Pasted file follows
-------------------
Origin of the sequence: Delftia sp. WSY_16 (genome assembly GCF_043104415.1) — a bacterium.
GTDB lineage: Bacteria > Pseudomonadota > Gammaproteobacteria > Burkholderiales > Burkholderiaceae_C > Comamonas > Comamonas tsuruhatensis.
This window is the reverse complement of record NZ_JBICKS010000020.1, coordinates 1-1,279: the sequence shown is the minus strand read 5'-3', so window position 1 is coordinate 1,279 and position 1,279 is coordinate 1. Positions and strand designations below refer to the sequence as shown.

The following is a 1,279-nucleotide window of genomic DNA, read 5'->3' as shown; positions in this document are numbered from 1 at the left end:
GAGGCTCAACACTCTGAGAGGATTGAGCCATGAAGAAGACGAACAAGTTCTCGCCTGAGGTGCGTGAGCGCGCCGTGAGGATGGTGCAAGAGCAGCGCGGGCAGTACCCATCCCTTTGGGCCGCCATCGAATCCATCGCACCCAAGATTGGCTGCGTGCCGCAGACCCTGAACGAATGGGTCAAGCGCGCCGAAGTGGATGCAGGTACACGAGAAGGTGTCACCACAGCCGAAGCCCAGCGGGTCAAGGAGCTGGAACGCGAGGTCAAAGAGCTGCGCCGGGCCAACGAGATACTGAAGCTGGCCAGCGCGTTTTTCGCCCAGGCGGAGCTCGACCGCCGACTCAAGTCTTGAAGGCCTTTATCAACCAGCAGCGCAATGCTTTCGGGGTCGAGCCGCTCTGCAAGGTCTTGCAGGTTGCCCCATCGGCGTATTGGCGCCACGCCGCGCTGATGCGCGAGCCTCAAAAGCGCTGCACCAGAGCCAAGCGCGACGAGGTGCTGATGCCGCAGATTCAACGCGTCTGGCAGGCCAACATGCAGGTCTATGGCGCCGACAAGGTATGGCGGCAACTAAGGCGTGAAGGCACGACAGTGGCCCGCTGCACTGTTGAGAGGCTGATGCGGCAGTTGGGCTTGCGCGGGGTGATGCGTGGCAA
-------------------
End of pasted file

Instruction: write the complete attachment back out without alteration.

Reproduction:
Origin of the sequence: Delftia sp. WSY_16 (genome assembly GCF_043104415.1) — a bacterium.
GTDB lineage: Bacteria > Pseudomonadota > Gammaproteobacteria > Burkholderiales > Burkholderiaceae_C > Comamonas > Comamonas tsuruhatensis.
This window is the reverse complement of record NZ_JBICKS010000020.1, coordinates 1-1,279: the sequence shown is the minus strand read 5'-3', so window position 1 is coordinate 1,279 and position 1,279 is coordinate 1. Positions and strand designations below refer to the sequence as shown.

The following is a 1,279-nucleotide window of genomic DNA, read 5'->3' as shown; positions in this document are numbered from 1 at the left end:
GAGGCTCAACACTCTGAGAGGATTGAGCCATGAAGAAGACGAACAAGTTCTCGCCTGAGGTGCGTGAGCGCGCCGTGAGGATGGTGCAAGAGCAGCGCGGGCAGTACCCATCCCTTTGGGCCGCCATCGAATCCATCGCACCCAAGATTGGCTGCGTGCCGCAGACCCTGAACGAATGGGTCAAGCGCGCCGAAGTGGATGCAGGTACACGAGAAGGTGTCACCACAGCCGAAGCCCAGCGGGTCAAGGAGCTGGAACGCGAGGTCAAAGAGCTGCGCCGGGCCAACGAGATACTGAAGCTGGCCAGCGCGTTTTTCGCCCAGGCGGAGCTCGACCGCCGACTCAAGTCTTGAAGGCCTTTATCAACCAGCAGCGCAATGCTTTCGGGGTCGAGCCGCTCTGCAAGGTCTTGCAGGTTGCCCCATCGGCGTATTGGCGCCACGCCGCGCTGATGCGCGAGCCTCAAAAGCGCTGCACCAGAGCCAAGCGCGACGAGGTGCTGATGCCGCAGATTCAACGCGTCTGGCAGGCCAACATGCAGGTCTATGGCGCCGACAAGGTATGGCGGCAACTAAGGCGTGAAGGCACGACAGTGGCCCGCTGCACTGTTGAGAGGCTGATGCGGCAGTTGGGCTTGCGCGGGGTGATGCGTGGCAA